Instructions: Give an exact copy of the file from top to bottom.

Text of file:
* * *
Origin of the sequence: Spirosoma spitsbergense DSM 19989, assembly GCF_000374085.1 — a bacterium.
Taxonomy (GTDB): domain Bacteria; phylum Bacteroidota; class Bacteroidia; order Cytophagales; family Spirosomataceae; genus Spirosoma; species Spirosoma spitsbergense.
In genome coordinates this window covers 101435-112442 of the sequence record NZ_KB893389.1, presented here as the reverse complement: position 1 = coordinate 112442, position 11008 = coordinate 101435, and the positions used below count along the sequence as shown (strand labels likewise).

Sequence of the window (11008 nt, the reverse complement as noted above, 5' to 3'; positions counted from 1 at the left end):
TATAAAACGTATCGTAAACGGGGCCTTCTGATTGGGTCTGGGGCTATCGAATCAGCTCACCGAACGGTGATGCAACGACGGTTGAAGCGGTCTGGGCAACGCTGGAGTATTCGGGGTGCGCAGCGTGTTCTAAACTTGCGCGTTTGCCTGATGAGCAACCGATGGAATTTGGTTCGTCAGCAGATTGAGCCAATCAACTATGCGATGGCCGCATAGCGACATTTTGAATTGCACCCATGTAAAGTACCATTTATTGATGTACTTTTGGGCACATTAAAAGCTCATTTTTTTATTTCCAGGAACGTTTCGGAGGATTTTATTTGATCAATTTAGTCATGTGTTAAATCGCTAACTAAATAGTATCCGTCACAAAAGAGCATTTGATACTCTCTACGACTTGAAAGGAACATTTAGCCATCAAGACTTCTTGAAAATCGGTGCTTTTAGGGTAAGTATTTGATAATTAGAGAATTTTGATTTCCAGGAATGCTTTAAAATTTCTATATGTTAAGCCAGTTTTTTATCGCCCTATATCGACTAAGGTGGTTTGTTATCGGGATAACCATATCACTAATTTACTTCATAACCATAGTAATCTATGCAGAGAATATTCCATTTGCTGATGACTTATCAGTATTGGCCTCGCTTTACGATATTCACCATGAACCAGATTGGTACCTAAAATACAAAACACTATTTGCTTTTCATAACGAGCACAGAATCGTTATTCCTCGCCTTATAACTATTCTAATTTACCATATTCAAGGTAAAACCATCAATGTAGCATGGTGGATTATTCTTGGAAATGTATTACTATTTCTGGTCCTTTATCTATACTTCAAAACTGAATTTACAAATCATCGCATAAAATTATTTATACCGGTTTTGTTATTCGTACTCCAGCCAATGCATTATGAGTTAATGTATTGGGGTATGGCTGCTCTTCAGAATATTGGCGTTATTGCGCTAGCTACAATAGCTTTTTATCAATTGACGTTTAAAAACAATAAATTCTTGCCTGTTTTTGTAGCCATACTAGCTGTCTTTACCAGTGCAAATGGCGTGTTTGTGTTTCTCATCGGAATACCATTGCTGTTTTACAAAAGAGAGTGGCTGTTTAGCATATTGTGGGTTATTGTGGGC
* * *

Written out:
Origin of the sequence: Spirosoma spitsbergense DSM 19989, assembly GCF_000374085.1 — a bacterium.
Taxonomy (GTDB): domain Bacteria; phylum Bacteroidota; class Bacteroidia; order Cytophagales; family Spirosomataceae; genus Spirosoma; species Spirosoma spitsbergense.
In genome coordinates this window covers 101435-112442 of the sequence record NZ_KB893389.1, presented here as the reverse complement: position 1 = coordinate 112442, position 11008 = coordinate 101435, and the positions used below count along the sequence as shown (strand labels likewise).

Sequence of the window (11008 nt, the reverse complement as noted above, 5' to 3'; positions counted from 1 at the left end):
TATAAAACGTATCGTAAACGGGGCCTTCTGATTGGGTCTGGGGCTATCGAATCAGCTCACCGAACGGTGATGCAACGACGGTTGAAGCGGTCTGGGCAACGCTGGAGTATTCGGGGTGCGCAGCGTGTTCTAAACTTGCGCGTTTGCCTGATGAGCAACCGATGGAATTTGGTTCGTCAGCAGATTGAGCCAATCAACTATGCGATGGCCGCATAGCGACATTTTGAATTGCACCCATGTAAAGTACCATTTATTGATGTACTTTTGGGCACATTAAAAGCTCATTTTTTTATTTCCAGGAACGTTTCGGAGGATTTTATTTGATCAATTTAGTCATGTGTTAAATCGCTAACTAAATAGTATCCGTCACAAAAGAGCATTTGATACTCTCTACGACTTGAAAGGAACATTTAGCCATCAAGACTTCTTGAAAATCGGTGCTTTTAGGGTAAGTATTTGATAATTAGAGAATTTTGATTTCCAGGAATGCTTTAAAATTTCTATATGTTAAGCCAGTTTTTTATCGCCCTATATCGACTAAGGTGGTTTGTTATCGGGATAACCATATCACTAATTTACTTCATAACCATAGTAATCTATGCAGAGAATATTCCATTTGCTGATGACTTATCAGTATTGGCCTCGCTTTACGATATTCACCATGAACCAGATTGGTACCTAAAATACAAAACACTATTTGCTTTTCATAACGAGCACAGAATCGTTATTCCTCGCCTTATAACTATTCTAATTTACCATATTCAAGGTAAAACCATCAATGTAGCATGGTGGATTATTCTTGGAAATGTATTACTATTTCTGGTCCTTTATCTATACTTCAAAACTGAATTTACAAATCATCGCATAAAATTATTTATACCGGTTTTGTTATTCGTACTCCAGCCAATGCATTATGAGTTAATGTATTGGGGTATGGCTGCTCTTCAGAATATTGGCGTTATTGCGCTAGCTACAATAGCTTTTTATCAATTGACGTTTAAAAACAATAAATTCTTGCCTGTTTTTGTAGCCATACTAGCTGTCTTTACCAGTGCAAATGGCGTGTTTGTGTTTCTCATCGGAATACCATTGCTGTTTTACAAAAGAGAGTGGCTGTTTAGCATATTGTGGGTTATTGTGGGC